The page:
General Bibliography:
Bursalı Mehmed Tahir. Osmanlı Mü’ellifleri (Istanbul, 1342/1923-24), vol. 3, 97-8. Franz Babinger. Die Geschichtsschreiber der Osmanen und ihre Werke (Leipzig, 1927), 212-214. Osman Nuri Peremeci. Edirne Tarihi (Istanbul, 1939) [cover 1940], 130-2, 167-68, 252-3 and passim. Rifat Osman. Edirne Sarayı (Ankara, 1957). Agâh Sırrı Levend. Türk Edebiyatında Şehr-Engizler ve Şehr-Engizlerde İstanbul (Istanbul, 1958). Tayyib Gökbilgin. “Edirne Hakkında Yazılmış Tarihler ve Enîs-ül Müsâmirîn.” Edirne: Edirne’nin 600. Fethi yıldönümü Armağan Kitabı (Ankara 1965), 77-117. Victor Ménage. “Hibri.” EI, vol. 3 (1971), 351-352. Sevim İlgürel. “Hibrî’nin Enîsü’l-Müsâmirîn’i.” Güneydoğu Avrupa Araştırmaları Dergisi, 2-3 (1974), 137-158. Klaus Kreiser. “Beşîr Çelebi - Hofarzt İbrâhîm Qaramans und Vertrauter Mehmeds II. Fâtih.” Islamkundliche Abhandlungen aus dem Institut für Geschichte und Kultur des Nahen Orients an der Universität München. Hans Joachim Kissling zum 60. Geburtstag gewidmet von seinen Schüler. Ed. Hans Georg Majer (München, 1974), 92-103. Klaus Kreiser. Edirne im 17. Jahrhundert nach Evliya Çelebi. Ein Beitrag zur Kenntnis der osmanischen Stadt (Freiburg, 1975). Ata’i, Nevizade. Hadaiku’l-Hakaik fî Tekmileti’ş-Şakaik. Ed. Abdülkadir Özcan (Istanbul, 1989). Şeyhî. Vekayiü’l-Fudalâ. Ed. Abdülkadir Özcan (Istanbul, 1989), vols. 1-2. Stephane Yerasimos. Légendes d’Empire: La fondation de Constantinople et de Sainte-Sophie dans les traditions turques (Istanbul - Paris, 1990). Aydın Oy. “Risâle-i Beşir Çelebi, Menâkıb-ı Medine-i Edrene.” Edirne: Serhattaki Payıtaht. Ed. Emin Nedret İşli and M. Sabri Koz (Istanbul, 1993), 71-101. Rıdvan Canım. Başlangıçtan Günümüze Edirne Şairleri (Ankara, 1995). Mücteba İlgürel. “Enîsü’l-Müsâmirîn.” Türkiye Diyanet Vakfı İslâm Ansiklopedisi (Istanbul, 1995), vol. 11, 243-244. Cemal Kafadar. Between Two Worlds: The Construction of the Ottoman State (Berkeley, 1995). Sevim İlgürel. “Hibrî, Abdurrahman Efendi.” Türkiye Diyanet Vakfı İslâm Ansiklopedisi, 17 (1998), 426-428. Richard Stevens Humphreys. “Ta’rikh: The Central and Eastern Lands 950-1500.” EI2 (Leiden, 2000), vol. 10, 276-280. Gottfried Hagen. Ein osmanischer Geograph bei der Arbeit. Entstehung und Gedankenwelt von Katib Çelebis Ǧihannüma (Berlin, 2003). Abdurrahman Sağırlı. “Mehmed b. Mehmed Edirnevî.” Türkiye Diyanet Vakfı İslâm Ansiklopedisi, 28 (Istanbul, 2003), 495. Hüseyin Yazıcı. “Muhâdarât.” Türkiye Diyanet Vakfı İslâm Ansiklopedisi, 30 (Istanbul, 2005), 391-392.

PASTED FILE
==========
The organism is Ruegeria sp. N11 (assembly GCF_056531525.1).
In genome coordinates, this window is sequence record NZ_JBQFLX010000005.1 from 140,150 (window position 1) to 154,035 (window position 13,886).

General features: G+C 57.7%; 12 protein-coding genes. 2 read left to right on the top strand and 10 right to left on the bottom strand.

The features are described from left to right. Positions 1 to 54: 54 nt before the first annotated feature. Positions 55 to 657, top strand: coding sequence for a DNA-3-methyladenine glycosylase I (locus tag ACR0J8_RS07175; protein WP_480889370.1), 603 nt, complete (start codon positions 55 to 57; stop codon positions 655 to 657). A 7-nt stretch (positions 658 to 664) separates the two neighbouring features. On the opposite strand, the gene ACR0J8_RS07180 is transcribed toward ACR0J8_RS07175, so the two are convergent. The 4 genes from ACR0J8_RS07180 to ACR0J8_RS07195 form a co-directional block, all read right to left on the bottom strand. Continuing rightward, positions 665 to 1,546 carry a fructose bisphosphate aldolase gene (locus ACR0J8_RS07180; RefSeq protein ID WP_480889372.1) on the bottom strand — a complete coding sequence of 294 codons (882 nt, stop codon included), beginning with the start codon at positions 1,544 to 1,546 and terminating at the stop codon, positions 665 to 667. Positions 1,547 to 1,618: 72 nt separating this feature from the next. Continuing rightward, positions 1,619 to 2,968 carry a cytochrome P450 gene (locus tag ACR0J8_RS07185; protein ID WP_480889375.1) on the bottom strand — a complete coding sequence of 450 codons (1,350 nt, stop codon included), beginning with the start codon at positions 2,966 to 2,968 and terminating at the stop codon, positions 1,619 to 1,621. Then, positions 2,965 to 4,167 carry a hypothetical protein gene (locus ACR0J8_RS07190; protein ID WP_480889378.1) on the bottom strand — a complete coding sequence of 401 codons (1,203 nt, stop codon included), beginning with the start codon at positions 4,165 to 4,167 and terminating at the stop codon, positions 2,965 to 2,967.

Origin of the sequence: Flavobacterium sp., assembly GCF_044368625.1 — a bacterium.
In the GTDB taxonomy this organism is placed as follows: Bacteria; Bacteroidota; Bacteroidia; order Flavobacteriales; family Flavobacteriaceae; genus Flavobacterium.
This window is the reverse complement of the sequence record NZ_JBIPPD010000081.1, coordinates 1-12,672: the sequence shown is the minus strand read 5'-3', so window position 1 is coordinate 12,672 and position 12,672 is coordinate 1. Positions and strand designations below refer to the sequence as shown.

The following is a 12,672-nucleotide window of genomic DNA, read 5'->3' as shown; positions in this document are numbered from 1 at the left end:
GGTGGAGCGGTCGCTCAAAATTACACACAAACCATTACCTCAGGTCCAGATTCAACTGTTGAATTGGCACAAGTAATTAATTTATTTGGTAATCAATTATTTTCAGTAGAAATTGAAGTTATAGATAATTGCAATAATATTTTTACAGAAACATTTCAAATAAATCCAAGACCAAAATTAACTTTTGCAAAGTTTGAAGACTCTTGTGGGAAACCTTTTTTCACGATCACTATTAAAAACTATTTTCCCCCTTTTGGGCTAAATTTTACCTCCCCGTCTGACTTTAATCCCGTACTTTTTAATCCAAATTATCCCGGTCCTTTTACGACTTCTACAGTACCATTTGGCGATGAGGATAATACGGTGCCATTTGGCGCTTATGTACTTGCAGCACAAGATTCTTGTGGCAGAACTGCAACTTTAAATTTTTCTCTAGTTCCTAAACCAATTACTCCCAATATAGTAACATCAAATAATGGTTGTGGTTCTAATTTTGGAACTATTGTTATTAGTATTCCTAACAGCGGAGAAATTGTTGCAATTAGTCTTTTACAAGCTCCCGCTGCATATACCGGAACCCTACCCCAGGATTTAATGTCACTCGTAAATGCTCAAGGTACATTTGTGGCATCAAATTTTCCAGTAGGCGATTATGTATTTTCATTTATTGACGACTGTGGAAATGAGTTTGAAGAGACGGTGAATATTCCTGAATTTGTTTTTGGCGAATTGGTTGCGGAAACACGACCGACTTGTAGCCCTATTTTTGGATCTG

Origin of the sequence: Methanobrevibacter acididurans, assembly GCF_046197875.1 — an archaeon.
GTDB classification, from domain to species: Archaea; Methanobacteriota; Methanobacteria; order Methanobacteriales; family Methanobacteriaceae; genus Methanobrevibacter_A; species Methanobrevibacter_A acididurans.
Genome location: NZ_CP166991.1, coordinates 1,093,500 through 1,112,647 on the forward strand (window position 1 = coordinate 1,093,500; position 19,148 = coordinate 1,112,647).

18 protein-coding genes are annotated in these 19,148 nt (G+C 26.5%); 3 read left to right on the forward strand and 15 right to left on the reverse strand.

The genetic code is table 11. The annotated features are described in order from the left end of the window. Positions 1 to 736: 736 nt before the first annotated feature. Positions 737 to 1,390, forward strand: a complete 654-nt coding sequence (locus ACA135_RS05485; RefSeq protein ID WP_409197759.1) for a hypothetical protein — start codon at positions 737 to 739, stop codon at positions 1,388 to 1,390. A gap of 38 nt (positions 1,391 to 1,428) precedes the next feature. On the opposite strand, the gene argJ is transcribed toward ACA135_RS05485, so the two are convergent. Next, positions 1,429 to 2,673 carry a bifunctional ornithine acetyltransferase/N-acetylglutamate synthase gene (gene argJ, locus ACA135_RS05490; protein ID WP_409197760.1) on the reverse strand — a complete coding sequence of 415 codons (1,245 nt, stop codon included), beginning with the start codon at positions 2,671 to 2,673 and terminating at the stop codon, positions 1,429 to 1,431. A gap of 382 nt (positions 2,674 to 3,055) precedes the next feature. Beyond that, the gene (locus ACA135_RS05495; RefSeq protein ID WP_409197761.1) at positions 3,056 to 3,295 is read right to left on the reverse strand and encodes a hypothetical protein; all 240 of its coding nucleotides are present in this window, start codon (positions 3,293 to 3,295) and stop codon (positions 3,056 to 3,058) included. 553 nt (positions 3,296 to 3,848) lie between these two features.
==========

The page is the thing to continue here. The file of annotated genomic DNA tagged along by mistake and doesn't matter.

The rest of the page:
Klaus Kreiser
February 2007